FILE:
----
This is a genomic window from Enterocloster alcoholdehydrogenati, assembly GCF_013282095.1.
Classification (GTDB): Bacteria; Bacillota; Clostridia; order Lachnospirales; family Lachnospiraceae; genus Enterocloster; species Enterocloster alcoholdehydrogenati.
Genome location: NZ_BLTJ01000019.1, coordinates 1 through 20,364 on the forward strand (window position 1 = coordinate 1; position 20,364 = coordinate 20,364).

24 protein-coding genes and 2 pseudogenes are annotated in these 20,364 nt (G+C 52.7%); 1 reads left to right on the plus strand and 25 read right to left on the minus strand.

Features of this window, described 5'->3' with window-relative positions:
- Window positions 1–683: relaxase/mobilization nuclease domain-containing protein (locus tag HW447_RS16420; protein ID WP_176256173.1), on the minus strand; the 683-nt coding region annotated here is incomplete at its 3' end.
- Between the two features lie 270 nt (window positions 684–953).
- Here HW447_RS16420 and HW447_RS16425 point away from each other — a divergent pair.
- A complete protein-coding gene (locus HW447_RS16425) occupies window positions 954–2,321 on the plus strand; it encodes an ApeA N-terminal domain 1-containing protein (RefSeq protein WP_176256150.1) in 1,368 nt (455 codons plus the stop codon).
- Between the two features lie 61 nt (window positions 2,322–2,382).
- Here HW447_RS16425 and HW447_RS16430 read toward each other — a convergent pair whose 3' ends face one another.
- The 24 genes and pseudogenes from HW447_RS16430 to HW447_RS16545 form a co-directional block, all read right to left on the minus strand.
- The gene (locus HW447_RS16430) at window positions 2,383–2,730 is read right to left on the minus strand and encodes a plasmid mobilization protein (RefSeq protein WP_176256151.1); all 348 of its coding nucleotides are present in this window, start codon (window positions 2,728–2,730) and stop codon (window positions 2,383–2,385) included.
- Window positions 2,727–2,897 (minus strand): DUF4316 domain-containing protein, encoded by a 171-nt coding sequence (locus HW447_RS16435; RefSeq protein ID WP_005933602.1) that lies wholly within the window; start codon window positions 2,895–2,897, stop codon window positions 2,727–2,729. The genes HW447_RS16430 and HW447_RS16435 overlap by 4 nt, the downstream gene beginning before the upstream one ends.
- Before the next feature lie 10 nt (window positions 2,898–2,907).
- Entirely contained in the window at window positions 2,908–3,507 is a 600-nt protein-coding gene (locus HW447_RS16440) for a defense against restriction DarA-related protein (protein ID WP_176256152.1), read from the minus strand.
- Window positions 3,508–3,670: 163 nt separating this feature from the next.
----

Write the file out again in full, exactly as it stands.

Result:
This is a genomic window from Enterocloster alcoholdehydrogenati, assembly GCF_013282095.1.
Classification (GTDB): Bacteria; Bacillota; Clostridia; order Lachnospirales; family Lachnospiraceae; genus Enterocloster; species Enterocloster alcoholdehydrogenati.
Genome location: NZ_BLTJ01000019.1, coordinates 1 through 20,364 on the forward strand (window position 1 = coordinate 1; position 20,364 = coordinate 20,364).

24 protein-coding genes and 2 pseudogenes are annotated in these 20,364 nt (G+C 52.7%); 1 reads left to right on the plus strand and 25 read right to left on the minus strand.

Features of this window, described 5'->3' with window-relative positions:
- Window positions 1–683: relaxase/mobilization nuclease domain-containing protein (locus tag HW447_RS16420; protein ID WP_176256173.1), on the minus strand; the 683-nt coding region annotated here is incomplete at its 3' end.
- Between the two features lie 270 nt (window positions 684–953).
- Here HW447_RS16420 and HW447_RS16425 point away from each other — a divergent pair.
- A complete protein-coding gene (locus HW447_RS16425) occupies window positions 954–2,321 on the plus strand; it encodes an ApeA N-terminal domain 1-containing protein (RefSeq protein WP_176256150.1) in 1,368 nt (455 codons plus the stop codon).
- Between the two features lie 61 nt (window positions 2,322–2,382).
- Here HW447_RS16425 and HW447_RS16430 read toward each other — a convergent pair whose 3' ends face one another.
- The 24 genes and pseudogenes from HW447_RS16430 to HW447_RS16545 form a co-directional block, all read right to left on the minus strand.
- The gene (locus HW447_RS16430) at window positions 2,383–2,730 is read right to left on the minus strand and encodes a plasmid mobilization protein (RefSeq protein WP_176256151.1); all 348 of its coding nucleotides are present in this window, start codon (window positions 2,728–2,730) and stop codon (window positions 2,383–2,385) included.
- Window positions 2,727–2,897 (minus strand): DUF4316 domain-containing protein, encoded by a 171-nt coding sequence (locus HW447_RS16435; RefSeq protein ID WP_005933602.1) that lies wholly within the window; start codon window positions 2,895–2,897, stop codon window positions 2,727–2,729. The genes HW447_RS16430 and HW447_RS16435 overlap by 4 nt, the downstream gene beginning before the upstream one ends.
- Before the next feature lie 10 nt (window positions 2,898–2,907).
- Entirely contained in the window at window positions 2,908–3,507 is a 600-nt protein-coding gene (locus HW447_RS16440) for a defense against restriction DarA-related protein (protein ID WP_176256152.1), read from the minus strand.
- Window positions 3,508–3,670: 163 nt separating this feature from the next.